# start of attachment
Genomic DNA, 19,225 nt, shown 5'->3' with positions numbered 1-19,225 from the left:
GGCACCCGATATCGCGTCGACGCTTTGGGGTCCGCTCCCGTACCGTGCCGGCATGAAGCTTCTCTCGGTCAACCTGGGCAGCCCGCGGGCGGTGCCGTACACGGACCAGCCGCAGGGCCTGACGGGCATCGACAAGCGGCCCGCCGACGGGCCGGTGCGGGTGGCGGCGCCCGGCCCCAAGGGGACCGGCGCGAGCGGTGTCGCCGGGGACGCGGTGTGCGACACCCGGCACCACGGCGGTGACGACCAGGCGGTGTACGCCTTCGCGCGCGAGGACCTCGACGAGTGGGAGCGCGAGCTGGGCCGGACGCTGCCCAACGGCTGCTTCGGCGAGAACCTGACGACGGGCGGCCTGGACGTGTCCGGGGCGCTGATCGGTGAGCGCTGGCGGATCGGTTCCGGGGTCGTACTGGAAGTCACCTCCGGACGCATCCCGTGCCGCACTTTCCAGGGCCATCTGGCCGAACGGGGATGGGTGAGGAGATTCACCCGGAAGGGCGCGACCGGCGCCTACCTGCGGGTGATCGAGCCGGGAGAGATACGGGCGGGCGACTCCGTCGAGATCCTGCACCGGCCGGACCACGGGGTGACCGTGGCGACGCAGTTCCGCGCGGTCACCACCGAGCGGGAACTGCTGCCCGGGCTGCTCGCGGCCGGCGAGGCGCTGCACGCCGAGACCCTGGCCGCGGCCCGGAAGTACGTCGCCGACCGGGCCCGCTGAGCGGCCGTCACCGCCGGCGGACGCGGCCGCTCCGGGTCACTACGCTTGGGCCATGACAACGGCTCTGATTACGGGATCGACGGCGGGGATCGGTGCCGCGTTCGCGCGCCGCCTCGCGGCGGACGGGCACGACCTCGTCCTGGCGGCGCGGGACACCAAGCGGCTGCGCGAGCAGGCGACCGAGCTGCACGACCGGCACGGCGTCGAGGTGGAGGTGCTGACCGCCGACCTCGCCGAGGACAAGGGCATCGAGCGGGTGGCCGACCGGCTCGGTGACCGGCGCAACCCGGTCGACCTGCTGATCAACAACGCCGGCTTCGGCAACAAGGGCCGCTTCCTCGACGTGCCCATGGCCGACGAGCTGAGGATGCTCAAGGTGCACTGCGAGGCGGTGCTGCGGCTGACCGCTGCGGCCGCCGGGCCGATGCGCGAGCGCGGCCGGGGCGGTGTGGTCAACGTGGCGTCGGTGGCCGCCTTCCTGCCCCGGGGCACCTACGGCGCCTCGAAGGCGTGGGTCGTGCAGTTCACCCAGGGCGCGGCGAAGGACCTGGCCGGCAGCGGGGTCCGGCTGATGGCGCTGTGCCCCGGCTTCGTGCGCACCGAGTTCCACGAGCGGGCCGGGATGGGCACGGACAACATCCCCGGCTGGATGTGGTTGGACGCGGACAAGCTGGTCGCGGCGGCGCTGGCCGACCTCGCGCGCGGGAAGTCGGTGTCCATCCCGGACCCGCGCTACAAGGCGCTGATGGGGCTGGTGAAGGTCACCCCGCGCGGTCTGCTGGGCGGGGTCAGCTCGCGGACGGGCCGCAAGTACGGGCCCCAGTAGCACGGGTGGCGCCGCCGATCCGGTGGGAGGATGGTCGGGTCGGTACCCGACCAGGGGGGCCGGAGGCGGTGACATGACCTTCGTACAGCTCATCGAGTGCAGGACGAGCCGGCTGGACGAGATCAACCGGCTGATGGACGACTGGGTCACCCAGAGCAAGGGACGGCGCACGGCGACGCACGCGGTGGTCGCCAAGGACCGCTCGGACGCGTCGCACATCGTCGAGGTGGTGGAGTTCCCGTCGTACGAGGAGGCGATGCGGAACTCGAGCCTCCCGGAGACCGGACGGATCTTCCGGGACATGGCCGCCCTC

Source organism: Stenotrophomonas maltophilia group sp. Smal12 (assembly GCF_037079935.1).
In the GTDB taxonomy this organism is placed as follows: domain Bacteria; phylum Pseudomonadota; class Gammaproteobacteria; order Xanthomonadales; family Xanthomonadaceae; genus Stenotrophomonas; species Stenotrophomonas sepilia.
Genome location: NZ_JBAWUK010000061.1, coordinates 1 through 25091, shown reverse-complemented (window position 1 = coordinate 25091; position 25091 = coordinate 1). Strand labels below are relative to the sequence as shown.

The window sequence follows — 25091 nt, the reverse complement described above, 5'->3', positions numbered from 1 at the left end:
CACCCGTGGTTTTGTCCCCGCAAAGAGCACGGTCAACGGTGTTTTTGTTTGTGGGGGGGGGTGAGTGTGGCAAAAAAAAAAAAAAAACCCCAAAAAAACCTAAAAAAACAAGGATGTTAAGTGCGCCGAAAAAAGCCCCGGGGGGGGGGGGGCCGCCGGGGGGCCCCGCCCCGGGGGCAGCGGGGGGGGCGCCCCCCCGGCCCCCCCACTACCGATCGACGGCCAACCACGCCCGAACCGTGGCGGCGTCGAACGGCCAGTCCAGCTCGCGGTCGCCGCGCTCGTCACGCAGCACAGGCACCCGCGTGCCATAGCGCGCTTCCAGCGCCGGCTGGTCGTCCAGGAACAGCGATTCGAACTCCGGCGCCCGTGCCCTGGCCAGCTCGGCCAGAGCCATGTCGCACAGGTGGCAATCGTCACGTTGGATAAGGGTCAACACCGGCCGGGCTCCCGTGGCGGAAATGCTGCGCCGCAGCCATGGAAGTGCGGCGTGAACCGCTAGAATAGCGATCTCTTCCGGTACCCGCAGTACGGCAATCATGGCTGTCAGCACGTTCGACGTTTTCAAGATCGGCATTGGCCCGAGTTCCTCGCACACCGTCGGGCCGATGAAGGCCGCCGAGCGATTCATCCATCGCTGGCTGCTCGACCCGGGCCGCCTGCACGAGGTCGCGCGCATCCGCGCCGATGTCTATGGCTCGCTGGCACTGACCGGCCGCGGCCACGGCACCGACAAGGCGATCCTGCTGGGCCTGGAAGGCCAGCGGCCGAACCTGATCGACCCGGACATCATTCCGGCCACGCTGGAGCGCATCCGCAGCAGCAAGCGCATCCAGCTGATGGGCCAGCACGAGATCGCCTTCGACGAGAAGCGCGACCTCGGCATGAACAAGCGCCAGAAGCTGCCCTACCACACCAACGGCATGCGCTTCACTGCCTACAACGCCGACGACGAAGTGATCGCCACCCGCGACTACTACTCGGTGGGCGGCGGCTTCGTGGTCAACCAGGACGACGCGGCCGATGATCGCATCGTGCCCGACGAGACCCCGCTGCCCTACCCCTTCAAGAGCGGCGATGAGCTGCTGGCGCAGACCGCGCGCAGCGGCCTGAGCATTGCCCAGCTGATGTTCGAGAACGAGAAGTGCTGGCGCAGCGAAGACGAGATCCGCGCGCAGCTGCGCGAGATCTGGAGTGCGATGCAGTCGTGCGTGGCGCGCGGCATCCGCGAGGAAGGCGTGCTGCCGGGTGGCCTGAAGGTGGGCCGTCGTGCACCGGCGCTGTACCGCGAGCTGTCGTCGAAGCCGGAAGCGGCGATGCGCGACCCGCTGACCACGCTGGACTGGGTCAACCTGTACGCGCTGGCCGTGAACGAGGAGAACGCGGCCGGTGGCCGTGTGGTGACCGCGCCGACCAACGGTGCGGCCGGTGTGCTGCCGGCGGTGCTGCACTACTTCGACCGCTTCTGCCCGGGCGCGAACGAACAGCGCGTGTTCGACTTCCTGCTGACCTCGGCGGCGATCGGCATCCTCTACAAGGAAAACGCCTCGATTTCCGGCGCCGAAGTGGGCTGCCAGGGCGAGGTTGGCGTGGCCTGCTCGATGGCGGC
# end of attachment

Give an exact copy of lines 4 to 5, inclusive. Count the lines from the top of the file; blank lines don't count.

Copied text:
In the GTDB taxonomy this organism is placed as follows: domain Bacteria; phylum Pseudomonadota; class Gammaproteobacteria; order Xanthomonadales; family Xanthomonadaceae; genus Stenotrophomonas; species Stenotrophomonas sepilia.
Genome location: NZ_JBAWUK010000061.1, coordinates 1 through 25091, shown reverse-complemented (window position 1 = coordinate 25091; position 25091 = coordinate 1). Strand labels below are relative to the sequence as shown.